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What does the future of the contact centre hold?

(Image credit: Image source: Shutterstock/lenetstan)

The relationship between customer and customer service advisor is changing. ‘Call centres’ have evolved dramatically since their conception in the 1960s, with the emergence of new technologies that push the boundaries and alter the traditional parameters of a basic phone call. 

New technology allows for continuous improvement of customer service and it is exciting to see how sophisticated speech analytics software systems and other technology trends such as Interactive Voice Response (IVR), Computer Telephony Integration (CTI) and Session Initiation Protocols (SIP) are bringing communication into the new age.

“Please hold the line”

Call centres have traditionally functioned through the use of an automatic call distributor (ACD), distributing incoming calls to agents in a first in, first out (FIFO) system. This has been a test of patience for most customers who are forced into a “virtual line”, waiting to have their call answered. 

Technology is now allowing modern contact centre solutions to disrupt this traditional method and offer an alternative option for customers by utilising ‘virtual queuing systems’, allowing customers to receive callbacks instead of remaining on the line while they wait for an operator to become available. 

This is done via a virtual placeholder taking the customer’s position in the queue, or a scheduling system allowing customers to choose a time and date in the future at which to be called back. This gives back control to the customer – an important component in building positive relationships, especially in instances where the caller may be calling a customer services department to make a complaint.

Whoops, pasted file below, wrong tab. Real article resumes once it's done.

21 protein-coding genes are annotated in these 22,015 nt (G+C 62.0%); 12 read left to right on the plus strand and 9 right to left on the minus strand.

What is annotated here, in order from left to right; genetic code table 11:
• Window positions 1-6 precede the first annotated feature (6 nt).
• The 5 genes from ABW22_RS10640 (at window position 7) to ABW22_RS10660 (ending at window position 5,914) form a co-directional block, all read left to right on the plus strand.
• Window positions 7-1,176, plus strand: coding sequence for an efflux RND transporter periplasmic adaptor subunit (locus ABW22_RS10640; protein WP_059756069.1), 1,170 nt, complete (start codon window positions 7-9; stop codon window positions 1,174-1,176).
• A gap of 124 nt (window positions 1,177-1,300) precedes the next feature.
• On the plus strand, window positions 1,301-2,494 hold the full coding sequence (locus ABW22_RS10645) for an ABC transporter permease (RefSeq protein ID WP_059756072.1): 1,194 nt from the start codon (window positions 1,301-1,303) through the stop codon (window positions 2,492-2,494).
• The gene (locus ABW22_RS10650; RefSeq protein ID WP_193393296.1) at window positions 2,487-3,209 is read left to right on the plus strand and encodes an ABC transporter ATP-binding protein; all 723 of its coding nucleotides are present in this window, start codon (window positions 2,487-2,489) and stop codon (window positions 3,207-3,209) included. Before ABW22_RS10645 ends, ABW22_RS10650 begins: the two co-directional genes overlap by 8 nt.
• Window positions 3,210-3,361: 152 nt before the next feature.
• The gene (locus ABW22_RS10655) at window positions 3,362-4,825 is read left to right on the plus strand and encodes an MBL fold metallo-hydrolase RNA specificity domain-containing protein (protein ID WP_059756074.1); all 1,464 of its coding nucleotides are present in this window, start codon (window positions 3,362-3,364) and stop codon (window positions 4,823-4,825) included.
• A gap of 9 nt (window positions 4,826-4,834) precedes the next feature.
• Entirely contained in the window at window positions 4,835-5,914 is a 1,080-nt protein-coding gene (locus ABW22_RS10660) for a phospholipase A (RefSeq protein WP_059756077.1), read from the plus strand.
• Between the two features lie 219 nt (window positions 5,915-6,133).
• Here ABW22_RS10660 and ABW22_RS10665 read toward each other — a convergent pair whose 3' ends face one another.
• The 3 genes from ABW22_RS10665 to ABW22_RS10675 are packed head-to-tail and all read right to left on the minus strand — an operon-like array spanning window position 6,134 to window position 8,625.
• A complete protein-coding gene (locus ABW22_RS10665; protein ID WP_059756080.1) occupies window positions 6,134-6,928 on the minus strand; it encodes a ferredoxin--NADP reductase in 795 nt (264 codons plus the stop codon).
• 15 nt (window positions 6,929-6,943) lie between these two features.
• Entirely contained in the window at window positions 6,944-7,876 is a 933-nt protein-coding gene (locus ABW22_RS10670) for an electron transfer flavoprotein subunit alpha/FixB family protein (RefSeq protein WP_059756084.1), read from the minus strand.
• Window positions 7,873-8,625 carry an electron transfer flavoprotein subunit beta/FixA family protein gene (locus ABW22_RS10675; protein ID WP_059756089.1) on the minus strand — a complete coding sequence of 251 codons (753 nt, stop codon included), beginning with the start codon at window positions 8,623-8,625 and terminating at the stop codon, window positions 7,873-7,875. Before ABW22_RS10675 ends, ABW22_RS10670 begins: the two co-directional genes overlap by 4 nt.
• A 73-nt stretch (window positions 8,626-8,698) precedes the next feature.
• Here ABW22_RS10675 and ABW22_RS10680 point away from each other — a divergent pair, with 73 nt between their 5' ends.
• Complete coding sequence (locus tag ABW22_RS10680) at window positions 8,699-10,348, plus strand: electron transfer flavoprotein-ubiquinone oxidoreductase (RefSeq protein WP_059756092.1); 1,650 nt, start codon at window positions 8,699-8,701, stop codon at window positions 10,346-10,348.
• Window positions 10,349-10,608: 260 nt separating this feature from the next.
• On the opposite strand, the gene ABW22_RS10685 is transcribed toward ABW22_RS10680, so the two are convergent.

Adaptability and emotionally intelligent engagement are additional characteristics the customer has come to expect from client services. Interactive voice response (IVR) is a technology that starts to build up to this by utilising speech recognition and keypad tones in order to direct a call to the most suitable advisor using information supplied by the customer. 

Where traditional ACDs could only play a greeting and queue calls using the FIFO system, IVRs can profile a customer and reduce call transfer and queue times. Callers speaking different languages can also be routed to an appropriate agent based on their language preference. With more sophisticated IVR, different approaches can be tested and refined to adapt to the customer’s response and conversational IVR can even greet customers by name, to add a personal touch.

Adapting to the modern consumer

Historically, customer support has been delivered through call centres but today modern contact centres use computer telephony integration (CTI) to communicate through a variety of channels including online chat, forum style support ticket platforms and social media. 

The chart above shows how customer service interactions changed between 2006 and 2015. An immediate and flexible approach is something that has come to be increasingly expected by the modern consumer. Where once customer advisors were only required to have excellent verbal communication skills, now their writing and adaptability is being put to the test.